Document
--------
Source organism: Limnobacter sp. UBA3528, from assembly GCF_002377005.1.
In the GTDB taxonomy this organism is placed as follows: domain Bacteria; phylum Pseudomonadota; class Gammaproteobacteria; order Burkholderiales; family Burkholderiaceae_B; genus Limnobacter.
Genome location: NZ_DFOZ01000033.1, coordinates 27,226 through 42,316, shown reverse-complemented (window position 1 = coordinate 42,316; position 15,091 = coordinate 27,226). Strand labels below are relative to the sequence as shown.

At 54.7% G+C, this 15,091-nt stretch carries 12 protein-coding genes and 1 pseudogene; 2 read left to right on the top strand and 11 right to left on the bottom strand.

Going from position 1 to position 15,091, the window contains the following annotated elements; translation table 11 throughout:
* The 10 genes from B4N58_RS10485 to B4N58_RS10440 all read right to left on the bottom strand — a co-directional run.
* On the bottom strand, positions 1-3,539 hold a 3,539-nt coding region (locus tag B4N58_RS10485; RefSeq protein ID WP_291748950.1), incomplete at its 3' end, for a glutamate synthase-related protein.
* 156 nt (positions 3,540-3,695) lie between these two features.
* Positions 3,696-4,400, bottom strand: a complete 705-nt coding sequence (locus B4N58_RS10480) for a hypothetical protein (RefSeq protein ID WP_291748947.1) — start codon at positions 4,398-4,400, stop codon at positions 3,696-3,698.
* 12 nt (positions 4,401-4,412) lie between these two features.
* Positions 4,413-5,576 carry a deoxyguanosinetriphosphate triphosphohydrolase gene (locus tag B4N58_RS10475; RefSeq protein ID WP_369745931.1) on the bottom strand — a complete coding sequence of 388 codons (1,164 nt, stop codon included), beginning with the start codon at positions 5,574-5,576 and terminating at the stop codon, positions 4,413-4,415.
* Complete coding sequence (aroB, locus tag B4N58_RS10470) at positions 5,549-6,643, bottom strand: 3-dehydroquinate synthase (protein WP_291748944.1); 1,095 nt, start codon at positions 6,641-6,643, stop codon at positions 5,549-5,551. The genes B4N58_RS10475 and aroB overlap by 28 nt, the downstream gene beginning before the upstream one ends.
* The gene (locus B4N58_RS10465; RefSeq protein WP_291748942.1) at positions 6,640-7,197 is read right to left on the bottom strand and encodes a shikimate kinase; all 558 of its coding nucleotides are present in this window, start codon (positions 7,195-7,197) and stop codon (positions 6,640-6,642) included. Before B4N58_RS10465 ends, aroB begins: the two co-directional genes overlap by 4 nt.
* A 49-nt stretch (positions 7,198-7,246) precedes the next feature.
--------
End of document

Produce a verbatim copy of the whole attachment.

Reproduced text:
Source organism: Limnobacter sp. UBA3528, from assembly GCF_002377005.1.
In the GTDB taxonomy this organism is placed as follows: domain Bacteria; phylum Pseudomonadota; class Gammaproteobacteria; order Burkholderiales; family Burkholderiaceae_B; genus Limnobacter.
Genome location: NZ_DFOZ01000033.1, coordinates 27,226 through 42,316, shown reverse-complemented (window position 1 = coordinate 42,316; position 15,091 = coordinate 27,226). Strand labels below are relative to the sequence as shown.

At 54.7% G+C, this 15,091-nt stretch carries 12 protein-coding genes and 1 pseudogene; 2 read left to right on the top strand and 11 right to left on the bottom strand.

Going from position 1 to position 15,091, the window contains the following annotated elements; translation table 11 throughout:
* The 10 genes from B4N58_RS10485 to B4N58_RS10440 all read right to left on the bottom strand — a co-directional run.
* On the bottom strand, positions 1-3,539 hold a 3,539-nt coding region (locus tag B4N58_RS10485; RefSeq protein ID WP_291748950.1), incomplete at its 3' end, for a glutamate synthase-related protein.
* 156 nt (positions 3,540-3,695) lie between these two features.
* Positions 3,696-4,400, bottom strand: a complete 705-nt coding sequence (locus B4N58_RS10480) for a hypothetical protein (RefSeq protein ID WP_291748947.1) — start codon at positions 4,398-4,400, stop codon at positions 3,696-3,698.
* 12 nt (positions 4,401-4,412) lie between these two features.
* Positions 4,413-5,576 carry a deoxyguanosinetriphosphate triphosphohydrolase gene (locus tag B4N58_RS10475; RefSeq protein ID WP_369745931.1) on the bottom strand — a complete coding sequence of 388 codons (1,164 nt, stop codon included), beginning with the start codon at positions 5,574-5,576 and terminating at the stop codon, positions 4,413-4,415.
* Complete coding sequence (aroB, locus tag B4N58_RS10470) at positions 5,549-6,643, bottom strand: 3-dehydroquinate synthase (protein WP_291748944.1); 1,095 nt, start codon at positions 6,641-6,643, stop codon at positions 5,549-5,551. The genes B4N58_RS10475 and aroB overlap by 28 nt, the downstream gene beginning before the upstream one ends.
* The gene (locus B4N58_RS10465; RefSeq protein WP_291748942.1) at positions 6,640-7,197 is read right to left on the bottom strand and encodes a shikimate kinase; all 558 of its coding nucleotides are present in this window, start codon (positions 7,195-7,197) and stop codon (positions 6,640-6,642) included. Before B4N58_RS10465 ends, aroB begins: the two co-directional genes overlap by 4 nt.
* A 49-nt stretch (positions 7,198-7,246) precedes the next feature.